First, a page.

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Articles   |    
Current and Future Funding Sources for Specialty Mental Health and Substance Abuse Treatment Providers
Katharine R. Levit, B.A.; Elizabeth Stranges, M.S.; Rosanna M. Coffey, Ph.D.; Cheryl Kassed, Ph.D.; Tami L. Mark, Ph.D., M.B.A.; Jeffrey A. Buck, Ph.D.; Rita Vandivort-Warren, M.S.W.
Psychiatric Services 2013; doi: 10.1176/appi.ps.201200298
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Ms. Levit, Dr. Coffey, and Dr. Mark are affiliated with the Behavioral Health and Quality Research Division, Truven Health Analytics (formerly Thomson Reuters Healthcare), where Ms. Stranges and Dr. Kassed were affiliated when this work was done. Dr. Kassed is currently with the American Association for Clinical Chemistry, Washington, D.C. When this work was done, Dr. Buck was with the Center for Mental Health Services and Ms. Vandivort-Warren was with the Center for Substance Abuse Treatment, both at the Substance Abuse and Mental Health Services Administration. Dr. Buck is currently with the Center for Clinical Standards and Quality, Centers for Medicare and Medicaid Services, Baltimore. Ms. Vandivort-Warren is currently with the Office of Special Health Affairs, Health Resources and Services Administration, Rockville, Maryland. Send correspondence to Ms. Levit at Truven Health Analytics, 7700 Old Georgetown Rd., Suite 650, Bethesda, Maryland 20814 (e-mail: katharine.levit@truvenhealth.com).

Copyright © 2013 by the American Psychiatric Association

Abstract

Objectives  Goals were to describe funding for specialty behavioral health providers in 1986 and 2005 and examine how the recession, parity law, and Affordable Care Act (ACA) may affect future funding.

Methods  Numerous public data sets and actuarial methods were used to estimate spending for services from specialty behavioral health providers (general hospital specialty units; specialty hospitals; psychiatrists; other behavioral health professionals; and specialty mental health and substance abuse treatment centers).

Results  Between 1986 and 2005, hospitals—which had received the largest share of behavioral health spending—declined in importance, and spending shares trended away from specialty hospitals that were largely funded by state and local governments. Hospitals’ share of funding from private insurance decreased from 25% in 1986 to 12% in 2005, and the Medicaid share increased from 11% to 23%. Office-based specialty providers continued to be largely dependent on private insurance and out-of-pocket payments, with psychiatrists receiving increased Medicaid funding. Specialty centers received increased funding shares from Medicaid (from 11% to 29%), and shares from other state and local government sources fell (from 64% to 46%).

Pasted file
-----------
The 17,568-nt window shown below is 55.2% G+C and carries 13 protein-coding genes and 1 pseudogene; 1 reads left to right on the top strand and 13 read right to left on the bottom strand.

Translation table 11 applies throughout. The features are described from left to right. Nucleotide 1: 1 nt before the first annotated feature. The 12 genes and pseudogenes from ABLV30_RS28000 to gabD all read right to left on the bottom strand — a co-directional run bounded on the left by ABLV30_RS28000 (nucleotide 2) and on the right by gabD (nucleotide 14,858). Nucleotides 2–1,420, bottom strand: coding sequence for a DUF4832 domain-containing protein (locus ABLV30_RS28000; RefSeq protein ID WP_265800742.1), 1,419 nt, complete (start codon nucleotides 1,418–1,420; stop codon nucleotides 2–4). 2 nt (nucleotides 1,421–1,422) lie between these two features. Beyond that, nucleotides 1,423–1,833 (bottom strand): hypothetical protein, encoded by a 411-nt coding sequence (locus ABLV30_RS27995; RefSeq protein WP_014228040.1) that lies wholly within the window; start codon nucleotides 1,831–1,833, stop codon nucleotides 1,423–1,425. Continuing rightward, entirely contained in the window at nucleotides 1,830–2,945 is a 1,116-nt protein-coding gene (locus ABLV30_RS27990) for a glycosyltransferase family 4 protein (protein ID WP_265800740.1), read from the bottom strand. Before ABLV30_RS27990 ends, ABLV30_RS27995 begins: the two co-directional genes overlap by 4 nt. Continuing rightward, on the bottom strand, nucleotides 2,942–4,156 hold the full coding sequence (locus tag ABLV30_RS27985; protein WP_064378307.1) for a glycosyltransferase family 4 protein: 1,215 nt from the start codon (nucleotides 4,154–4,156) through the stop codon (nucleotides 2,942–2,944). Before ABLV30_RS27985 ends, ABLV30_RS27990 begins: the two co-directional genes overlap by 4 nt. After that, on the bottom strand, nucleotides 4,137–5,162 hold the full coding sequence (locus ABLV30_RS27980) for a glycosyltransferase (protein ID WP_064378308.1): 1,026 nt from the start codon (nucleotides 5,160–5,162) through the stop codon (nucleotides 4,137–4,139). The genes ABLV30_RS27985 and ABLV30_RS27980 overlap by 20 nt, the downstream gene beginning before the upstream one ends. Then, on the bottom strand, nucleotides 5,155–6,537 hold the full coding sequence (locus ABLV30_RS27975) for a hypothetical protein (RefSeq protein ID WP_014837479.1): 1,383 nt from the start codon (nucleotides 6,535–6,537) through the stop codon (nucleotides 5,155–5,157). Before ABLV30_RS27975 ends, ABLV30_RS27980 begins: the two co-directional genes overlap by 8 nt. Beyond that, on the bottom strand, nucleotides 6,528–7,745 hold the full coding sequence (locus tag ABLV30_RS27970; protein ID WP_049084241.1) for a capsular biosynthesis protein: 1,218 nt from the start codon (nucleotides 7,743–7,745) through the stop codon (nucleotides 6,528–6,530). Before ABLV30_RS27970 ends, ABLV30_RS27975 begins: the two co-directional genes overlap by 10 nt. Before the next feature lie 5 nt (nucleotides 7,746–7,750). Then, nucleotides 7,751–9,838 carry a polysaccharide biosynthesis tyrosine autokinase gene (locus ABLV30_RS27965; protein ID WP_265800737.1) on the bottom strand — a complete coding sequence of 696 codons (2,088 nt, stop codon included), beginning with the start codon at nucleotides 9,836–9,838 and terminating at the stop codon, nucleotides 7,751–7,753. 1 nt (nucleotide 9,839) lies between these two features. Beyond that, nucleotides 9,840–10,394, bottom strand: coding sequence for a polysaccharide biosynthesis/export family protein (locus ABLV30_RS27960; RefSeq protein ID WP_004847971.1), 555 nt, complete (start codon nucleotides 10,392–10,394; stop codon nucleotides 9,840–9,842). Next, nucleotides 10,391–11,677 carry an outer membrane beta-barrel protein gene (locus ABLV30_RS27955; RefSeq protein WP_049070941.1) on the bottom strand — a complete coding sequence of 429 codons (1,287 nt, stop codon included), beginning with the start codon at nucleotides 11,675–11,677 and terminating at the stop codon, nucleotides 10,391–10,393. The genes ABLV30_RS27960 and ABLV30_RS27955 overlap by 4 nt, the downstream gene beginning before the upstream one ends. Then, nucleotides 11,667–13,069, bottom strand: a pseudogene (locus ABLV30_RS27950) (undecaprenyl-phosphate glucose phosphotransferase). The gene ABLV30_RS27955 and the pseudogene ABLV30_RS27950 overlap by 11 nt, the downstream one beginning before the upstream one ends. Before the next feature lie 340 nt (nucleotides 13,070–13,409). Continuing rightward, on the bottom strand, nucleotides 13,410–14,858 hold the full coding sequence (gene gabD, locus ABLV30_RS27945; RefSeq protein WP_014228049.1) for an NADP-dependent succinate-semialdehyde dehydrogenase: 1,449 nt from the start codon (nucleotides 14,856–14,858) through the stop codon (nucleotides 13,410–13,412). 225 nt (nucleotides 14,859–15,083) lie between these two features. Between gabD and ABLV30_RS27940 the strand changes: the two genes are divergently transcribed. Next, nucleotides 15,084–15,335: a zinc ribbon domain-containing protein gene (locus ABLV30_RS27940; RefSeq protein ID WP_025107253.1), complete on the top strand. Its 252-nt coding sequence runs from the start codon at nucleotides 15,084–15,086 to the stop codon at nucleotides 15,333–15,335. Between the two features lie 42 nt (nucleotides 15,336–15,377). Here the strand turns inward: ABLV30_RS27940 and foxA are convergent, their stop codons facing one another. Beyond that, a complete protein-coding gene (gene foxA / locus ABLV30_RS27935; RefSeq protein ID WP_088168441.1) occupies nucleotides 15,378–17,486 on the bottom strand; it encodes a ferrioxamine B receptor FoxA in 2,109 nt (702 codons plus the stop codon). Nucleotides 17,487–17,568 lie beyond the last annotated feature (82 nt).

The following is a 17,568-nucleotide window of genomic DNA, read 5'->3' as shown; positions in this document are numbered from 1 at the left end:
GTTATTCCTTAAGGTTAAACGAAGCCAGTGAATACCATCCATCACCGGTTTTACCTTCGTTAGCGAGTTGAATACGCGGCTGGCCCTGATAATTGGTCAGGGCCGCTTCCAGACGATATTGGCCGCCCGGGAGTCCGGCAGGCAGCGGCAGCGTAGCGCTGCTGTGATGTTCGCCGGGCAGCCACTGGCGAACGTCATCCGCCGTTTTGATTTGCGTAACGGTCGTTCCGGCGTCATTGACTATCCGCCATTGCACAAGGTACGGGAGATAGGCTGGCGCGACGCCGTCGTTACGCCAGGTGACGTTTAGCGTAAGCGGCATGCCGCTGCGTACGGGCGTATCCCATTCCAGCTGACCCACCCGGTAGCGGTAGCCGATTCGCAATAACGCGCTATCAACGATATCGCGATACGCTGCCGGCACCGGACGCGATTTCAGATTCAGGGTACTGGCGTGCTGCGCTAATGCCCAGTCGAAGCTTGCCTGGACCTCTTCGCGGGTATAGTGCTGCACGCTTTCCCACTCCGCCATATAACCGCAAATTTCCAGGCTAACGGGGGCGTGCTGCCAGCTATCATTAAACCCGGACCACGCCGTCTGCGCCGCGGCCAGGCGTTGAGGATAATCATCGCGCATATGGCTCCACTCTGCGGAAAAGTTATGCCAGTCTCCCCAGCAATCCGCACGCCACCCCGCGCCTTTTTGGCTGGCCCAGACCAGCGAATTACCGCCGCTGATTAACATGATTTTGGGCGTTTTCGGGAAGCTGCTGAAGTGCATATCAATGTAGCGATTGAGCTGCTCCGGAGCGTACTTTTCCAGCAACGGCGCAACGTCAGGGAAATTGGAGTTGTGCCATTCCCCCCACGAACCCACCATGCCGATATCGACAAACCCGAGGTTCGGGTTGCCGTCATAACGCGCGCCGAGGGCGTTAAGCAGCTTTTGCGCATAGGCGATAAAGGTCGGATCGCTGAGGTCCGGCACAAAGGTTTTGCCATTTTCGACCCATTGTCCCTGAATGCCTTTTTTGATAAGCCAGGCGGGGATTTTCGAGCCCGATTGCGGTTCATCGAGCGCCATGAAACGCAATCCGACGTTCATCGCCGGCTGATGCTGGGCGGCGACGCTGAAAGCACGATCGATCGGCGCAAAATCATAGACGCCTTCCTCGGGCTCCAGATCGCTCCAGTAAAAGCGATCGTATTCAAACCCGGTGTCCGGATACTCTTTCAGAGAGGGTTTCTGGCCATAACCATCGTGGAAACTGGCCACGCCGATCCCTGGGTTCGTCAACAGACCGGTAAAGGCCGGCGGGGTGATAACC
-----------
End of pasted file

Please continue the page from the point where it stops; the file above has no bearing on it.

Conclusions  With ACA’s full implementation, spending on behavioral health will likely increase under private insurance and Medicaid. Parity in private plans will also push a larger share of payments for office-based professionals from out-of-pocket payments to private insurance. As ACA provides insurance for formerly uninsured individuals, funding by state behavioral health authorities of center-based treatment will likely refocus on recovery and support services. Federal Medicaid rules will increase in importance as more people needing behavioral health treatment become covered.

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Table 1Expenditures (in millions of dollars) for mental health and substance abuse treatment, by specialty provider and payer, 1986 and 2005a
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a Source: Substance Abuse and Mental Health Services Administration, National Expenditures for Mental Health Services and Substance Abuse Treatment, 1986–2005 (1)

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b Includes federal block grants to state and local governments

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c Includes Medicare, the federal portion of Medicaid, and other federal sources

Table Footer Note

d Includes the state and local portion of Medicaid and other state and local sources

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Table 2Percentage distribution of expenditures for mental health and substance abuse treatment, by specialty provider and payer, 1986 and 2005a
Table Footer Note

a Source: Substance Abuse and Mental Health Services Administration, National Expenditures for Mental Health Services and Substance Abuse Treatment, 1986–2005 (1)

Table Footer Note

b Includes federal block grants to state and local governments

Table Footer Note

c Includes Medicare, the federal portion of Medicaid, and other federal sources

Table Footer Note

d Includes the state and local portion of Medicaid and other state and local sources

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